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Backfire bomber: Does India really need Russias carrier killer?

The Indian Air Force has a variety of specialised fighters, ground attack jets and
multirole aircraft in its fleet, but a strategic bomber has never figured in its war
plans. According to the Russian wire service Interfax, that could change as Indias
Ministry of Defence has reportedly sought to buy four Tupolev Tu-22M3 maritime
strike bombers from Russia.
This isnt the first time reports have surfaced that India is interested in acquiring
this fearsome Cold Warrior codenamed Backfire by NATO. According to the
Federation of American scientists, In December 1999 it was announced that
India would lease four Tu-22M3 Backfire bombers, with the aircraft slated to
arrive in India as early as June 2000. They never did.
However, the first time the Backfire was set to fly into the subcontinent was in
mid-1971 when Russia offered it as a strategic bomber. However, Air Chief
Marshal P.C. Lal rejected the offer. According to defence analyst Bharat Karnad,
the reasons trotted out verged on the farcical.
Karnad explains: As Wing Commander (later Air Marshal) C.V. Gole, member of
the Air Marshal Sheodeo Singh Mission to Moscow and test pilot, who flew the Tu22(M) informed me, he was appalled by the fact that he had to be winched up
into the cockpit, and that the plane would have to take off from as far east as
Bareilly to reach cruising altitude over Pakistan!
Although the Backfire has been creating panic in American carrier groups for
decades (the Chinese have also tried hard to buy the bomber or its design
blueprints), which is an indication of its utility, the IAF has refused to accept what
has been offered to it on a platter. It prefers to remain bogged down at the
theatre level while steadfastly refusing to grow a strategic wing.
Armed and dangerous
To be sure, the Backfire is a completely different species of aircraft compared
with the IAFs current fleet, and a doctrinal transplant would have to happen
before the air force brass can envision a role for a long-range strike bomber.
The Tu-22M is an extremely large aircraft armed flown by a four-man crew of a
pilot, co-pilot, navigator and weapon systems operator. With its phenomenal
combat range of 2400 km, and a blistering speed of over 2300 kph (faster than
most jet fighters), the Tu-22M is ideal for targeting aircraft carriers and large
ships. Russian tests reveal that when a shaped charge warhead weighing 1000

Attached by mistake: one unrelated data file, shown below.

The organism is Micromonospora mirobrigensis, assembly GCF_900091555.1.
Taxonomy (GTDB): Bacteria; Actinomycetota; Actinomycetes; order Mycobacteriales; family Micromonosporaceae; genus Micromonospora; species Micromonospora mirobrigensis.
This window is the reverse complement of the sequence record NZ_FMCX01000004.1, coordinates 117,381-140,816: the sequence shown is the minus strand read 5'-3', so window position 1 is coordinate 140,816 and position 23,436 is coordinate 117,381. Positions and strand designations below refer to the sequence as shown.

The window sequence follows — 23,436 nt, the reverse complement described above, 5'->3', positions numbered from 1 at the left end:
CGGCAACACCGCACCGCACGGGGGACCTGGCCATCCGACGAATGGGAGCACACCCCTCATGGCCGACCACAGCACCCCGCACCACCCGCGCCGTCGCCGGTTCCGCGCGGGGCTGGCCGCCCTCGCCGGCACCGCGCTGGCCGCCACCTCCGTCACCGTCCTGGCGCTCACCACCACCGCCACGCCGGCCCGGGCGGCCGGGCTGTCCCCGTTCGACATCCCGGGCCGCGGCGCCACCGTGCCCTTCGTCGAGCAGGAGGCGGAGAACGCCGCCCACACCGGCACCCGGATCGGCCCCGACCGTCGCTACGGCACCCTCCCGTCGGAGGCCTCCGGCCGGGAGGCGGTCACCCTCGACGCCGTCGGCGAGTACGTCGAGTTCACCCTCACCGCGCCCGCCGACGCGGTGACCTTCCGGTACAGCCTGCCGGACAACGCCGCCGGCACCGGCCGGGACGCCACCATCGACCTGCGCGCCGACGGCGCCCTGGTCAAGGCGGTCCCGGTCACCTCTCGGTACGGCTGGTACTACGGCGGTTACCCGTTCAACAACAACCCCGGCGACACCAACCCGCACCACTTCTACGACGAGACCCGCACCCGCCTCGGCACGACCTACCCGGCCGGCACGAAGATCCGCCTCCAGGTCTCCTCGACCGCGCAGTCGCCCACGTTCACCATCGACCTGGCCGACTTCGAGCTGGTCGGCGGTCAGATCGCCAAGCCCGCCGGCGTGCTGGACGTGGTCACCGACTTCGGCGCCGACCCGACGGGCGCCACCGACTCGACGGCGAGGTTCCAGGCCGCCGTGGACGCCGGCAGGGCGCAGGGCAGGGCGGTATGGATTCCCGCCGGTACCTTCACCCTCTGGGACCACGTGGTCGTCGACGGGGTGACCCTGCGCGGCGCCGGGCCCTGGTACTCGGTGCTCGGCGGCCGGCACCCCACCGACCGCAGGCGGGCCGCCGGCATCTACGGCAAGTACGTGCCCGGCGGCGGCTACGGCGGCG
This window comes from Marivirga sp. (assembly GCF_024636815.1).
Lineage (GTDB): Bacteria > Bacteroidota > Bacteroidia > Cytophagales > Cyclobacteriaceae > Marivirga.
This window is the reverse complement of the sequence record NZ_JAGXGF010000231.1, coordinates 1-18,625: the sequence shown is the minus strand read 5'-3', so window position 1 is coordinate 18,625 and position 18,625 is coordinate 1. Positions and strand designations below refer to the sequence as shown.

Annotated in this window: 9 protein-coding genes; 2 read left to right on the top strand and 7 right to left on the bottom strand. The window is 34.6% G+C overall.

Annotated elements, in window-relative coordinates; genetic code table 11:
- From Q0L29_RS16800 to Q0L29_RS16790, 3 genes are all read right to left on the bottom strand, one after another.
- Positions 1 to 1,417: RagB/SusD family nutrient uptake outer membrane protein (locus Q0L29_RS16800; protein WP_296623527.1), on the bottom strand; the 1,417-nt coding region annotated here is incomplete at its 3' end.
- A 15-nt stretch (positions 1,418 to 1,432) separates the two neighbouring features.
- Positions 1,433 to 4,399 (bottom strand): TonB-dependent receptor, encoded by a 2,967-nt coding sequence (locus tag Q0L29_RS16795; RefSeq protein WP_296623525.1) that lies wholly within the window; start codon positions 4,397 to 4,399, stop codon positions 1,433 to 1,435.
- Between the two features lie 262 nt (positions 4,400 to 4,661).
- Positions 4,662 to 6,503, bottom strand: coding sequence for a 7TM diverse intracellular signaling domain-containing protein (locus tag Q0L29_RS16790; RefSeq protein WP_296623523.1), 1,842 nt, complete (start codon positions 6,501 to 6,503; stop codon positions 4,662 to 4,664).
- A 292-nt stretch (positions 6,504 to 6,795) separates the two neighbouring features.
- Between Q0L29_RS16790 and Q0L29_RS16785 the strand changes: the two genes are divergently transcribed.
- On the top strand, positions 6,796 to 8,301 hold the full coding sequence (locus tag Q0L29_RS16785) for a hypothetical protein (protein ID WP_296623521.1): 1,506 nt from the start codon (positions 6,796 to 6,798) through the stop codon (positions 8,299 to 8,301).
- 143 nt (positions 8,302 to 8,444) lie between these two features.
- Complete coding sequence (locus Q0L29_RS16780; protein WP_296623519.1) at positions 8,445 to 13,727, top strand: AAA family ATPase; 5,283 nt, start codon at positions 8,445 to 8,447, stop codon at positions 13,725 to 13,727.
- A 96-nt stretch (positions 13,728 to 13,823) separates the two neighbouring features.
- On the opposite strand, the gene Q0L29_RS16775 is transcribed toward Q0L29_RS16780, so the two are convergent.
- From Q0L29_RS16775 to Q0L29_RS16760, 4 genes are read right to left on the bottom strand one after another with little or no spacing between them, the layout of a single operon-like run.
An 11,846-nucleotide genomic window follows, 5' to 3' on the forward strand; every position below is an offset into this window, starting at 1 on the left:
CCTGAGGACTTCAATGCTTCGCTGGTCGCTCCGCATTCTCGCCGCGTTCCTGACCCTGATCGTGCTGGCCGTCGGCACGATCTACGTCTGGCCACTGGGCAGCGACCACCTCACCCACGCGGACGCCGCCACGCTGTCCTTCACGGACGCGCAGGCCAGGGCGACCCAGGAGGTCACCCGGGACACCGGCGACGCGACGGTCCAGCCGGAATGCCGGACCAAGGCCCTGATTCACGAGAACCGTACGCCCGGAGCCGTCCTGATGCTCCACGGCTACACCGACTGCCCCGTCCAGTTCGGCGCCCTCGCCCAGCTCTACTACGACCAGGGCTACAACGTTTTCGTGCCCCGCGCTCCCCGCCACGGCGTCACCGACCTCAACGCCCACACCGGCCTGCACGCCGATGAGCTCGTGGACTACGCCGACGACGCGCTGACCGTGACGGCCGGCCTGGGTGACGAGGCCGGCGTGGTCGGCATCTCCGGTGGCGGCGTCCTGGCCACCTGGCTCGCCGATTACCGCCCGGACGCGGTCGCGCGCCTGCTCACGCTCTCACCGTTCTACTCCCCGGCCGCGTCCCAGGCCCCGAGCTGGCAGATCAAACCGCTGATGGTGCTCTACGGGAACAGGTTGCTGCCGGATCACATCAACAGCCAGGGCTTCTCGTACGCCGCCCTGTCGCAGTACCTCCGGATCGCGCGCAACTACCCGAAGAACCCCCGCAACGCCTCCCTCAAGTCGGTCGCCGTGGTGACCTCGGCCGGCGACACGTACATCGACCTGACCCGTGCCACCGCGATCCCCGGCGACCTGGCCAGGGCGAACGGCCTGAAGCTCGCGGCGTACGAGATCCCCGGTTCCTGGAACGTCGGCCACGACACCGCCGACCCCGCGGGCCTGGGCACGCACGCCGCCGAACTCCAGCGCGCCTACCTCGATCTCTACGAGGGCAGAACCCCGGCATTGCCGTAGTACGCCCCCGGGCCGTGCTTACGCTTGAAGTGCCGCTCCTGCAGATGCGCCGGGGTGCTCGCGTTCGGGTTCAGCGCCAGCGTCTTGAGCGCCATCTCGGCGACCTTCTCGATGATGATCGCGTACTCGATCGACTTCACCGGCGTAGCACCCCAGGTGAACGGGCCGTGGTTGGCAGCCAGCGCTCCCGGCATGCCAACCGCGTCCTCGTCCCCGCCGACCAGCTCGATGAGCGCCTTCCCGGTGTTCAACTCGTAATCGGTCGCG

kg was used in the Kh-22 missile, the resulting hole measured 16 ft in diameter
and 40 ft deep. Not even the largest US Navy CVNs can survive such an impact,
and at the very least will be out of commission of months.

The bomber is designed to take off from secure inland bases, be vectored
towards US aircraft carrier groups and fire its complement of up to six often
nuclear-tipped cruise missiles from safe standoff distances.
The Backfires primary weapon is the supersonic Raduga Kh-22 cruise missile. In
high-altitude mode, it climbs to the edge of space (89,000 ft) and makes a near
hypersonic speed dive towards its target. In low-altitude mode, it climbs to
39,000 ft (higher than most commercial airliners) and makes a shallow dive at
Mach 3.5, making the final approach at an altitude under 1600 ft.
Bill Sweetman and Bill Gunston write in Soviet Air Power that the Kh-22 missile
could be programmed to enter the correct Pentagon window. In fact, during the
1980s, Russian Naval Aviation was so sure about the accuracy of these missiles
that the Backfire carried only one Kh-22, armed with a nuclear warhead.
Todays Backfires are also equipped with the more advanced Kh-15. This missile
climbs to an astounding 130,000 ft and then dives in on the target, accelerating
to Mach 5, which makes it the worlds fastest aircraft-launched missile.
Just like the MiG-25 spooked western air force pilots of a previous generation, the
Backfire was a big scare word in western military circles during the 1970s.
American experts involved in arms limitation talks believed it was an
intercontinental strategic bomber. Russian secrecy about the aircrafts
capabilities added to the speculation, leading American intelligence and US
aircraft manufacturers (for obvious reasons) to suggest inflated ranges. This led
to fears that the Backfire could strike the continental US.
However, even when the Russians added inflight refuelling capability, the
Backfire wasnt intended to strike the US, but rather its naval assets in the open
sea. Russian Naval Aviation strategists envisioned up to a hundred Tu-22M
bombers making a pack attack against US Navy carrier battle groups in the event
of war.
Backfire for India
Built at the peak of the Cold War when speed, payload and range mattered more
than cost, the heavy Backfire is an expensive to operate and maintain bomber.
The general consensus was that deploying it against high value assets alone
makes sense. However, Russia used it with devastating effect against the Afghan